Bartlit Center for Trial Advocacy
Preparing law students to become confident, skilled, and effective litigators is the cornerstone of the Bartlit Center for Trial Advocacy, part of Northwestern Pritzker School of Law's Bluhm Legal Clinic. The Bartlit Center was established in 1999, made possible by a gift from Bartlit Beck Herman Palenchar & Scott in honor of senior partner Fred Bartlit, an innovative leader in litigation and business strategies.
Bartlit Center students participate in nationally-ranked, simulation-based teaching programs - among the finest in the country. In addition to Northwestern's preeminent residential faculty, the Center's adjunct faculty includes nearly 100 of the best lawyers and judges in Chicago - private practice, public service, state and federal judges, all of whom bring day-to-day insights into the practice of law. Coursework includes ethics and professional responsibility, evidence, pre-trial litigation, trial technology, and trial advocacy. Students are additionally able to gain unparalleled experience and feedback competing on trial teams and participating in moot court.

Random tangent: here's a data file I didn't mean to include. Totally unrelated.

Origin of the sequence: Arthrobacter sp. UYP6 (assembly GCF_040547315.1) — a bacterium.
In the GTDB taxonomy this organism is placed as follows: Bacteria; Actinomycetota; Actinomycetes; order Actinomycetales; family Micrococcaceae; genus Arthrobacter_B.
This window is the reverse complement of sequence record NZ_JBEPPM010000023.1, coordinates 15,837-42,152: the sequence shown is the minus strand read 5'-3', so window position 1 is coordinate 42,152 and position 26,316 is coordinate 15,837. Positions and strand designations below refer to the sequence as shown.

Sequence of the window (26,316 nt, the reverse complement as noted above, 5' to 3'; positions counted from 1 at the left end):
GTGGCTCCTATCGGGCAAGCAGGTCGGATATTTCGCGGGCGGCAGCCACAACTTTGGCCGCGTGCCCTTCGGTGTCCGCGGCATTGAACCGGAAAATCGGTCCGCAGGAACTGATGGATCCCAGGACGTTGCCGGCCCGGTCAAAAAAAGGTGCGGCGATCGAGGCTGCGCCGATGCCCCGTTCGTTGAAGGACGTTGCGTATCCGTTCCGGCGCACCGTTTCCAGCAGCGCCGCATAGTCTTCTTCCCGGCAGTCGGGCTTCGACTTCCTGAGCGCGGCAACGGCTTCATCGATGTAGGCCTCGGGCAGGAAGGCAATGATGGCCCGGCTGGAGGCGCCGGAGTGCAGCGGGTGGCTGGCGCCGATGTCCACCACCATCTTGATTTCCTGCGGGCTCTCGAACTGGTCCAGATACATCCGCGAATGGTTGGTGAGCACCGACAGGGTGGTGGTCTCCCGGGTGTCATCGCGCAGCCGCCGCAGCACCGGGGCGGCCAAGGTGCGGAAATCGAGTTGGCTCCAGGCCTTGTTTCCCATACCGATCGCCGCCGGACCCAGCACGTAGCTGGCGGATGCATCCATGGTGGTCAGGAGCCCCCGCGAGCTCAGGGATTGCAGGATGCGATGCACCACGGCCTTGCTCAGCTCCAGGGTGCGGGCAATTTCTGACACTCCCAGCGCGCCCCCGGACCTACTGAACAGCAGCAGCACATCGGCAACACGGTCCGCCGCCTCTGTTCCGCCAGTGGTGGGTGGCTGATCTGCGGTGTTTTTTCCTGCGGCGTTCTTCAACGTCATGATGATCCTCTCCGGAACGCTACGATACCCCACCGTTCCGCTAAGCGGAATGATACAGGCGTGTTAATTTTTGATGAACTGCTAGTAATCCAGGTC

Student work is based upon experiential learning: education rooted in direct involvement in lawyering tasks. Via simulation-based training, students are able to perfect tasks and skills they will need as practicing lawyers.
"There are many fine law schools in the United States where students can receive a solid education," says Bartlit Center director Steven Lubet. "But here at Northwestern, we excel at uniting theoretical and practical law. Students take a class in the morning with a great legal thinker; they participate in a simulation program in the afternoon and work with one of the most successful trial lawyers in the country. It is that breadth of opportunity that is difficult to find elsewhere."
Students who complete work in the Bartlit Center for Trial Advocacy feel comfortable in any courtroom. Says Lubet, "Our program provides them with comprehensive experience - from the moment they meet their client all through the end of a complete jury trial. They understand absolutely everything that happens in a case, and see these pieces of the puzzle as connected and integrated parts of a whole process."